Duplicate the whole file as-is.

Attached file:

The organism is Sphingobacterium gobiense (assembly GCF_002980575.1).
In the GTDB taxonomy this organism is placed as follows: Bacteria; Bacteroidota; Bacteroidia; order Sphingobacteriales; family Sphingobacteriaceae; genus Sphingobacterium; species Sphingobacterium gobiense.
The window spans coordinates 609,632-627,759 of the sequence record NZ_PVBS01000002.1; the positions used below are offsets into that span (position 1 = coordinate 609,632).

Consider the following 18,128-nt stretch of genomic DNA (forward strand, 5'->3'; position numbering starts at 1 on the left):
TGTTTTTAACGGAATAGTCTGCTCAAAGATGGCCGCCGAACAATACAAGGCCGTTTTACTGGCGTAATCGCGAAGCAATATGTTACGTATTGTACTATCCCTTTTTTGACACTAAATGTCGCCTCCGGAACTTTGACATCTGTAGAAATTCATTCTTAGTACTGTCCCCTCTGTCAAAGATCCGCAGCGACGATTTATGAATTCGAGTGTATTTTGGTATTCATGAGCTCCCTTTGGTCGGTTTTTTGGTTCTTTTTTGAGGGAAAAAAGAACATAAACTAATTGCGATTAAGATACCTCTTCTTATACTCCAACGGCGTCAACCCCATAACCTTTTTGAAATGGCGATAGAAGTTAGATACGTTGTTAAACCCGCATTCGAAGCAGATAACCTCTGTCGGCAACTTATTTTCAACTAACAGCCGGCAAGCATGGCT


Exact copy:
The organism is Sphingobacterium gobiense (assembly GCF_002980575.1).
In the GTDB taxonomy this organism is placed as follows: Bacteria; Bacteroidota; Bacteroidia; order Sphingobacteriales; family Sphingobacteriaceae; genus Sphingobacterium; species Sphingobacterium gobiense.
The window spans coordinates 609,632-627,759 of the sequence record NZ_PVBS01000002.1; the positions used below are offsets into that span (position 1 = coordinate 609,632).

Consider the following 18,128-nt stretch of genomic DNA (forward strand, 5'->3'; position numbering starts at 1 on the left):
TGTTTTTAACGGAATAGTCTGCTCAAAGATGGCCGCCGAACAATACAAGGCCGTTTTACTGGCGTAATCGCGAAGCAATATGTTACGTATTGTACTATCCCTTTTTTGACACTAAATGTCGCCTCCGGAACTTTGACATCTGTAGAAATTCATTCTTAGTACTGTCCCCTCTGTCAAAGATCCGCAGCGACGATTTATGAATTCGAGTGTATTTTGGTATTCATGAGCTCCCTTTGGTCGGTTTTTTGGTTCTTTTTTGAGGGAAAAAAGAACATAAACTAATTGCGATTAAGATACCTCTTCTTATACTCCAACGGCGTCAACCCCATAACCTTTTTGAAATGGCGATAGAAGTTAGATACGTTGTTAAACCCGCATTCGAAGCAGATAACCTCTGTCGGCAACTTATTTTCAACTAACAGCCGGCAAGCATGGCT